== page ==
A post in an occasional series wrapping up a few brief transporty things from the last week or two.
The new train design
This might be the least crowded train I’ve ever caught. That’s because it’s a pretend train, a mock-up of a carriage and a half, somewhere in a warehouse in outer-suburban Melbourne. I got to see it last week on behalf of PTUA — we’ve been included in stakeholder consultations this year on the design.
It looks pretty good, and has more places standees can hold on than the current Siemens and Comeng fleet, but could do with more still.
Busway knocked back
A few weeks ago The Age reported on Transdev’s plan for a busway from Doncaster to CBD.
- Dedicated bus lanes along middle of Eastern Freeway (in the median originally designed for rail), with stations at interchanges, including pedestrian access from overpasses
- Busway would continue along Hoddle Street, Victoria Parade and Lonsdale Street, to a new terminus underneath Southern Cross Station
- Double-articulated buses with doors on both sides to allow centre platform stops along Hoddle Street in a centre median
- Every 3 minutes in peak, every 5-6 minutes off-peak
- $500 million build cost
- Transdev wanted it to run as a PPP for 30 years, effectively locking them in as the operator for that time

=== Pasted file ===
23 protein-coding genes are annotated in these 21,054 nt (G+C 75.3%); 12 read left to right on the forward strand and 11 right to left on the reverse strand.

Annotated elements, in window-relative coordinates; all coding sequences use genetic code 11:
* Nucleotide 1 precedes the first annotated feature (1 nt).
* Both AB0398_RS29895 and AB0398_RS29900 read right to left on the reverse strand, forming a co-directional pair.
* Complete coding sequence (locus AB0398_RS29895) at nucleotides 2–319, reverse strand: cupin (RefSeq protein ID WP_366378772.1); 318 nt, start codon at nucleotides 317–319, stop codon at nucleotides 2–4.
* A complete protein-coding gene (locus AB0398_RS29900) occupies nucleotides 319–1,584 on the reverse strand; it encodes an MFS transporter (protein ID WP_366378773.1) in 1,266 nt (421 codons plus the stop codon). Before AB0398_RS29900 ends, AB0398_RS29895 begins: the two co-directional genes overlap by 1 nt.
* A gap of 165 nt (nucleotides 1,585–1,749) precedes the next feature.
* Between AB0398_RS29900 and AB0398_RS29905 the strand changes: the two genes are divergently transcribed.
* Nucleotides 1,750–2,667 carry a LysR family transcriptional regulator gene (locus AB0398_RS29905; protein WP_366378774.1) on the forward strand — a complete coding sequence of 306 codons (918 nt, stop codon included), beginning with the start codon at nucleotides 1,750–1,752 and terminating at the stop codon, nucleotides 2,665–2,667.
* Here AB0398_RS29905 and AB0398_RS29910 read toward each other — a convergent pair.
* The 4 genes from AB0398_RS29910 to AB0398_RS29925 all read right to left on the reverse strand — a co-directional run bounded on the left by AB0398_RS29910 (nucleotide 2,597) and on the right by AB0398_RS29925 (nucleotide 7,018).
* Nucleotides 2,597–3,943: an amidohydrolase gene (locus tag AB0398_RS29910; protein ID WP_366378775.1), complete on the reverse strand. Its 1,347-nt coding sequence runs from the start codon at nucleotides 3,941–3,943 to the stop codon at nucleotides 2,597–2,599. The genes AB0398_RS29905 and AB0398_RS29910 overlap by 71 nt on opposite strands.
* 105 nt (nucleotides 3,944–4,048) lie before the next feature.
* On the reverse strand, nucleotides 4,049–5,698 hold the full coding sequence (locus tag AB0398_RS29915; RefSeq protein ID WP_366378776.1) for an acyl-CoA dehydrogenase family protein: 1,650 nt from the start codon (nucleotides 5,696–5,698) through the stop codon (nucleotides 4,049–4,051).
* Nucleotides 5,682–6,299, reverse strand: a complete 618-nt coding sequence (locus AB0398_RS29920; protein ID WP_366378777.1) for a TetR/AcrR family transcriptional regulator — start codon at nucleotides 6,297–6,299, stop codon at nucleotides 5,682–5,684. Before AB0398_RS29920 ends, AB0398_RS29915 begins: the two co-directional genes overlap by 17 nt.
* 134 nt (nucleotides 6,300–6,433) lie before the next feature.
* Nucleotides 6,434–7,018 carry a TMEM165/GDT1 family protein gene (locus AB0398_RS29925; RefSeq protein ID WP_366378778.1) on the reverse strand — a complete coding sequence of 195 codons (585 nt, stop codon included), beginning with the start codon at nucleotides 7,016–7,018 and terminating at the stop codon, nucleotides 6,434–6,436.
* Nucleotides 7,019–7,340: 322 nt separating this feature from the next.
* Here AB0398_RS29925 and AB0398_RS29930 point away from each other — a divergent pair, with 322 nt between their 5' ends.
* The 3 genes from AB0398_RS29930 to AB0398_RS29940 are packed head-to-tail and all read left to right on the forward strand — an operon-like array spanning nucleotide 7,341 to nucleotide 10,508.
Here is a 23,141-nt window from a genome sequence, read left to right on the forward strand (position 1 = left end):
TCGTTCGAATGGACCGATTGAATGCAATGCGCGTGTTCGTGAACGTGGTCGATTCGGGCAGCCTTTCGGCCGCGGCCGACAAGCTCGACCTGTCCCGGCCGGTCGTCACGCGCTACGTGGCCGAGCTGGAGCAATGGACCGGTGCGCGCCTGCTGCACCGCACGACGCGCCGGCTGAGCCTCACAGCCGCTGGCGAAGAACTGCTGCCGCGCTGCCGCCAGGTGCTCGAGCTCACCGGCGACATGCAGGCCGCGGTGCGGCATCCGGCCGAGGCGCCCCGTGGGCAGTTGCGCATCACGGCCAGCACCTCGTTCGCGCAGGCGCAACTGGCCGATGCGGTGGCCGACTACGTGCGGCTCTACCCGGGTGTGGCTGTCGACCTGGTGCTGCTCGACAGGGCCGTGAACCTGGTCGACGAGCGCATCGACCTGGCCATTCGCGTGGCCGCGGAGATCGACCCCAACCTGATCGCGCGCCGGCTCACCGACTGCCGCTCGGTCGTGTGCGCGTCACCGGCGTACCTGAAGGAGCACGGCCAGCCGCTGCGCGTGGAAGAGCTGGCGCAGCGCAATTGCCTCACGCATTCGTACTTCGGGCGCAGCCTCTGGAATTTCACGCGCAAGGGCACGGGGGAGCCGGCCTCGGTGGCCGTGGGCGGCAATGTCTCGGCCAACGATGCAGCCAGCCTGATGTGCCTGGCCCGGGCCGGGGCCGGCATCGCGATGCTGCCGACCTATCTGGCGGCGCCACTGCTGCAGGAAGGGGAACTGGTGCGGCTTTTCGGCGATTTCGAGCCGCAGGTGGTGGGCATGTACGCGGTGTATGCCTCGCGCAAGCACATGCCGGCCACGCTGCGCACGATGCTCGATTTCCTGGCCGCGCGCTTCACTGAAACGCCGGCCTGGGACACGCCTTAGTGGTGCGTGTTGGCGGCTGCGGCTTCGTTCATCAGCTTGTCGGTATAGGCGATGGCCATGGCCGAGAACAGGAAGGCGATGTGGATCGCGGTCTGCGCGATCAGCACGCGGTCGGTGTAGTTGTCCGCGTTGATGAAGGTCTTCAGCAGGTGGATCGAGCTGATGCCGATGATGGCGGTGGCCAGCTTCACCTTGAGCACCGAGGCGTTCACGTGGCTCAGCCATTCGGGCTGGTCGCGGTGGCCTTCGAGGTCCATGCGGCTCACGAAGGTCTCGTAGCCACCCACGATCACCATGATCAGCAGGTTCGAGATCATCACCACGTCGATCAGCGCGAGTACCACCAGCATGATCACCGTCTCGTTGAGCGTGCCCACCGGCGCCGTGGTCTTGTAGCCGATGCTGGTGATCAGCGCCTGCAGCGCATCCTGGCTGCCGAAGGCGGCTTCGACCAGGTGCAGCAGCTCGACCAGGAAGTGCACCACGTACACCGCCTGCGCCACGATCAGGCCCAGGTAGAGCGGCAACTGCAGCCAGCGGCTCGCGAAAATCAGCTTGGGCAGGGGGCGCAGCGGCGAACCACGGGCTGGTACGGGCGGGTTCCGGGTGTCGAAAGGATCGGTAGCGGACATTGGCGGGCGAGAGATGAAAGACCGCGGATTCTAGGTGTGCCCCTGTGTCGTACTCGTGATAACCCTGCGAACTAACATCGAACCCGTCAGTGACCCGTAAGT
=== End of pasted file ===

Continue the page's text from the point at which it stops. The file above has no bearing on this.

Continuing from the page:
- Off-board payment with Myki readers on platform stops, to speed up dwell times
It would have been cheaper/more achievable than Doncaster rail, remembering that a lot of benefits of Doncaster rail would be gained by first doing the cheap easy bit: rail to Bulleen, and feeding all the buses into there.
The plan has officially been knocked back.
The question is: can the problems of greater capacity (to cope with crowding) and speed (to encourage more people out of cars) be resolved another way?
Better traffic priority along Hoddle Street, Victoria Parade and Lonsdale Street is the key: both bus lanes where missing, and traffic light priority.
More articulated buses would help with capacity. There seem to have a handful now, but not many.
Can Skyrail carry freight?
I’ve been asked about this twice this week alone, once online, once in the barber shop this morning.
Can the Skyrail (under construction from Caulfield to Dandenong) handle freight and V/Line trains? The rumour that it can’t persists.
It’s not an entirely silly question. Freight trains in particular can be heavier than passenger trains, and the diesel locomotives used for freight and long distance V/Line services to Bairnsdale are heavy beasts.
The answer is an emphatic yes, they will run on the Skyrail — just as they run on the 1970s era viaduct between Flinders Street and Spencer Street stations.
Here’s the official answer from the Level Crossing Removal Authority:
WILL YOU CONTINUE TO RUN DIESEL TRAINS ON THE OLD TRACKS UNDERNEATH THE NEW RAIL LINE?
The new elevated structure will be designed to safely carry both Metro passenger trains and diesel freight trains. Just as passenger and freight trains share tracks currently, they would continue to share tracks in the elevated design. The tracks underneath the elevated structure will be removed to create new community spaces.
It’s fascinating that this rumour continues to do the rounds.
And it’s certainly not helped that this completely discredited Railpage article from five months ago has never been corrected.
By the way, now that construction is in full swing, the photo above, and the one below show just how close the elevated rail will be to some people’s homes/gardens. It’s not hard to see why some residents aren’t too happy about it.
— Catherine Pendelich (@CPendelich) October 6, 2017